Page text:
Performance wise, the film is very strong too. Despite only appearing in the movie to end his contract with Universal and despite having several bust ups with his director, Roy Scheider is once again terrific as the heroic Everyman Martin Brody while fellow returning stars Lorraine Gary and Murray Hamilton are also great as Ellen and the increasingly disgruntled Larry Vaughn. It’s also nice to see actor Jeff Kramer get more screen time as Brody’s put-upon deputy Hendricks who is granted significantly more dialogue and narrative purpose than he was in the original JAWS. As for the new cast, apart from a couple of suitably screamy performances, they’re fine but don’t really leave much of an impression - just a bunch of pretty annoying teen stereotypes who would seem more at home in an early 80’s slasher than in a JAWS movie. That is except for one unlucky woman whose calamitous and explosive demise may be the most unintentionally hilarious death scene ever put to film.

It may have some great moments but JAWS has one severe, nay fatal, problem. ‘Jaws’ was a movie that in the simplest of terms shouldn’t have existed. It was made under the most difficult of circumstances, elements of which included but were not limited to; a spiralling budget, endless production problems, fractious professional relationships and, most infamously, an animatronic shark that didn’t work 90% of the time. If that wasn’t enough, these issues were under constant surveillance by an increasingly impatient studio who, at the drop of a hat, could have pulled the plug and sent the cast and crew, including the rising Spielberg, into immediate unemployment. Yet the combined talents and passions of the men and women working both in front of and behind the camera of ‘Jaws’ combined to defy the massive odds stacked against it and the result is a genuinely magnificent work of art still cherished by fans like myself to this very day.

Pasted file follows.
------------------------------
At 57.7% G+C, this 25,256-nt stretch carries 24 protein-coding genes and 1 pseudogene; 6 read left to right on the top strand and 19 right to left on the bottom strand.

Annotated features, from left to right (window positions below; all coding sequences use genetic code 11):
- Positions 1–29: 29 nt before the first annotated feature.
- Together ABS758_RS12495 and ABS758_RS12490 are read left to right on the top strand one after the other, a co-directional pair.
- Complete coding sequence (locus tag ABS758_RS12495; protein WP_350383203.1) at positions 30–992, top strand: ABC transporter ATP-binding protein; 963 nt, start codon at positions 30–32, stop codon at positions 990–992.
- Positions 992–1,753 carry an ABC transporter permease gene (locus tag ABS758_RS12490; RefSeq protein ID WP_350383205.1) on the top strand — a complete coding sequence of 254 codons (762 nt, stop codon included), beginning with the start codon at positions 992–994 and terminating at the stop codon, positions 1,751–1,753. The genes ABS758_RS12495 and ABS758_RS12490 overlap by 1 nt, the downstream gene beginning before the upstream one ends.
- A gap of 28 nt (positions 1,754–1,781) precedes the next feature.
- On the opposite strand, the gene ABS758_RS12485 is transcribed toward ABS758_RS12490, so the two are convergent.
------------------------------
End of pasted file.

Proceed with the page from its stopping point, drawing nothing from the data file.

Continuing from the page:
JAWS 2 on the other hand was made under far less demanding conditions and, crucially, with all of Universal’s money and resources behind it. Nothing was hard fought for in the making of JAWS 2 and while it was a difficult shoot, there were very few issues that couldn’t be solved with a few extra thousands dollars thrown at them - a stark contrast to the situation Spielberg regularly found himself throughout the production of JAWS when he was almost fired numerous times for his overspending. As a result of this financial freedom, absolutely nothing about ‘Jaws 2’ comes across risky or daring. Instead it just plays out like every other creature feature of the late 1970’s, a bog-standard Summer blockbuster thriller that may bring the jumps but lacks the drive, the urgency and the very real danger that went into the creation of its cinematic sibling.

The characters aren’t nearly as interesting, the story is predictable, the script isn’t particularly memorable and the whole thing just doesn’t possess the strange, alchemical, indefinable majesty that made ‘Jaws’ so very special. It may have some merit as a piece of mindless fun but when all is said and done, ‘Jaws 2’ is what happens when a movie is purely driven by profit rather than genuine artistry or passion. It’s a hollow husk of a film that may entertain and may even legitimately scare at times but, like it’s shark, only really serves to consume.